The ADG Board aims beyond just being an administrator of our sport. We want to be an organization that develops its people. Tournament Directors are a critical channel that our sport flows through. Without enough confident, willing, and capable TD’s to run events we limit the social and competitive opportunities that Disc Golfers love; we also limit the public presence of our sport and consequentially constrain its growth.
Through the TD mentoring program we can provide a structured pathway for TD’s to gain confidence and experience to run tournaments. We can also recognize the competencies attained. Through this we can widen the pool of available tournament directors as well as positively impact the quality of tournaments in Australia.
We are very pleased to announce the completion of the pilot test of the ADG Tournament Director Mentoring Program. The first ADG Accredited Tournament Director is Mount Gambier’s Michelle Schulz who was mentored through the process of running the Crater Lakes Classic in March by Ryan Nicholson. Next off the rank was Sean Dobbs, proprietor of the Disc Golf Warehouse in Fremantle, who could not have found a more experienced TD mentor in Kris Kohout in co-TD’ing the Rob Hancock Memorial in Perth last weekend.
Click here for more information about the Tournament Director Mentoring Program.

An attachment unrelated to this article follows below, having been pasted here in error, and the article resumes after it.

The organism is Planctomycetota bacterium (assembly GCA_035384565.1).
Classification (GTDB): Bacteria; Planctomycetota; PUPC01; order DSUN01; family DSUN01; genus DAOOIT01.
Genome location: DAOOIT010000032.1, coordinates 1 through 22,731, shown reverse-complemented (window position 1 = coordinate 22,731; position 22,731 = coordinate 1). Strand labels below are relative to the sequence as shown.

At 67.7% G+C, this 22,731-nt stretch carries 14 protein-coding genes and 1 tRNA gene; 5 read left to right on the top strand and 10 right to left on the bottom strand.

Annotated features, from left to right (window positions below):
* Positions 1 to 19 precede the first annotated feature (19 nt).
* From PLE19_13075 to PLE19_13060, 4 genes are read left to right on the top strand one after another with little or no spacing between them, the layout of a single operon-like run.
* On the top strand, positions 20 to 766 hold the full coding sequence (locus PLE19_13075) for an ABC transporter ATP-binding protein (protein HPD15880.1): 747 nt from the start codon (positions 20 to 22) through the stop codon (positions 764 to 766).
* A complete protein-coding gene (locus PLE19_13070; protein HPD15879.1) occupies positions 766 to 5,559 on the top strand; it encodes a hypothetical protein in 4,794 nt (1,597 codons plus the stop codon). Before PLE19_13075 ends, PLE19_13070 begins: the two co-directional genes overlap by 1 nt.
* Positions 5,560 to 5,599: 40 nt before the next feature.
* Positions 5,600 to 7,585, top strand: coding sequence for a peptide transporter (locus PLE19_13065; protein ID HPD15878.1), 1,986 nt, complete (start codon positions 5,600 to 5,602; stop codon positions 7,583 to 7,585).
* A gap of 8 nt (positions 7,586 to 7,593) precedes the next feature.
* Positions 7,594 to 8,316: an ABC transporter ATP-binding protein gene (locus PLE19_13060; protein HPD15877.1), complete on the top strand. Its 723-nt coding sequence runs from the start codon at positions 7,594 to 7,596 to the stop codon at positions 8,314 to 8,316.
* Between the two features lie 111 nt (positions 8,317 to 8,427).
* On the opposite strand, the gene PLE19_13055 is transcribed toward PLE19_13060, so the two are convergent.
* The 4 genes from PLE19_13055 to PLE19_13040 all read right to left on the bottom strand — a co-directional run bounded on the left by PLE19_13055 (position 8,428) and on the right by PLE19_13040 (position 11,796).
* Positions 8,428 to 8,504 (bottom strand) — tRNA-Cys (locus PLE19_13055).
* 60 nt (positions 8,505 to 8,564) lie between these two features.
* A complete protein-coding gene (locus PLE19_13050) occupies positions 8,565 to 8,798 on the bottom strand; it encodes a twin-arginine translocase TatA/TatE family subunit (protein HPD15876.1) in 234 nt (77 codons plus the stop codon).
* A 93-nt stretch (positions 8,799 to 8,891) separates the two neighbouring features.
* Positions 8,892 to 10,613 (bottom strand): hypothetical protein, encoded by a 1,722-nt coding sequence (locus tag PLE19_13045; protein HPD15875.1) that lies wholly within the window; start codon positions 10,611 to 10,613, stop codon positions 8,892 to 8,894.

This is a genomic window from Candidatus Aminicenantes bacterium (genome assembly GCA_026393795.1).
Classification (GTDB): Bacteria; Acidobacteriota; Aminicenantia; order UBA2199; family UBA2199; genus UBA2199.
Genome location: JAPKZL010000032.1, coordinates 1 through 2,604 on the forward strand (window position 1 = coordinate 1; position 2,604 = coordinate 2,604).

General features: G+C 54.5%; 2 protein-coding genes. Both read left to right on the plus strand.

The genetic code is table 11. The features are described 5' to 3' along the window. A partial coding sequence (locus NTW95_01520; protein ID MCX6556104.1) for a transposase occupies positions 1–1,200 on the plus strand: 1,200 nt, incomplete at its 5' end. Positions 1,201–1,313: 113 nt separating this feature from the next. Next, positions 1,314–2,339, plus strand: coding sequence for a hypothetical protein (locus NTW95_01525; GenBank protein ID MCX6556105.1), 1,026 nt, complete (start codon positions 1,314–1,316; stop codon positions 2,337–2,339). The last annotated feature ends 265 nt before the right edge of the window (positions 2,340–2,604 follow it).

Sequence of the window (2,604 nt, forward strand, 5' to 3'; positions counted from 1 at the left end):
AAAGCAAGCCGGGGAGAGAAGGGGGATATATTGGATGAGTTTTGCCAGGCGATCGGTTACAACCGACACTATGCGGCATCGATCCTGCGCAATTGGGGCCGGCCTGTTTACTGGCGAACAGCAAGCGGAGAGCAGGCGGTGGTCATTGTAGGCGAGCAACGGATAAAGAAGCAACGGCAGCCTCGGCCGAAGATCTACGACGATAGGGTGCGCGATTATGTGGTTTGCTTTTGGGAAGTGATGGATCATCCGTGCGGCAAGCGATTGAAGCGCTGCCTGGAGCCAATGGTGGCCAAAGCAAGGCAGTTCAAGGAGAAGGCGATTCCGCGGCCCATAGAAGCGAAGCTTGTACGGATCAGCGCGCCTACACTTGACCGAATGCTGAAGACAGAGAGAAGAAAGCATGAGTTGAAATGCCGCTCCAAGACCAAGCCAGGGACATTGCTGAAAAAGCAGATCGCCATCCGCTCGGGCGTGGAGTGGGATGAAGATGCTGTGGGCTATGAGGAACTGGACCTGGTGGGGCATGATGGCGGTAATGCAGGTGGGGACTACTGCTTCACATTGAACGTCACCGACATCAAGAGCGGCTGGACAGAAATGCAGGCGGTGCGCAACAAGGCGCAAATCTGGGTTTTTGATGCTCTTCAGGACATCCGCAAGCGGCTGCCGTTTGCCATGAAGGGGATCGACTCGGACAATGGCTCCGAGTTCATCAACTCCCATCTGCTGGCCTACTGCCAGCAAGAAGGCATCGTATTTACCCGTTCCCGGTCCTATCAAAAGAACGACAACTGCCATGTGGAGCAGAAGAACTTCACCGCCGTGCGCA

After her stunning performance as a novice in the first round of the Two Heads Open in Tasmania, we caught up with Alice Si, from Adelaide, to learn a little bit more about her, and how she came to disc golf.
What sporting background did you have before Disc Golf?
I did a bit of Tae Kwon Do and rowing before I went to Scotland on a study exchange and found Ultimate. I’ve since played Ultimate for Australia and am currently captain of the women’s Ultimate club in Adelaide called Zig Theory.
What has been the biggest adjustment that you’ve had to make, coming from Ultimate?
The discs and techniques for throwing are quite different. The first time I threw a golf disc it just bent to the right. My backhand is ok now but I still struggle to throw a golf disc with my forehand – it seems like that technique is completely different.
You seem to have hit disc golf with a bit of a bang, throwing an 875 rated round in one of your first tournaments on a very difficult course. What athletic attributes do you think you bring to the sport?
I guess being an athlete in another sport helps with it. I already have some of the strength and technique to throw a disc with distance. I learned at the elite level of Ultimate that to play at your best you have to have all the actions automated so your body can take over and you don’t think too much about it. I feel that that in disc golf is similar in that I play best when I don’t think too much about it and just trust my throw.
How did you come to be playing Disc Golf?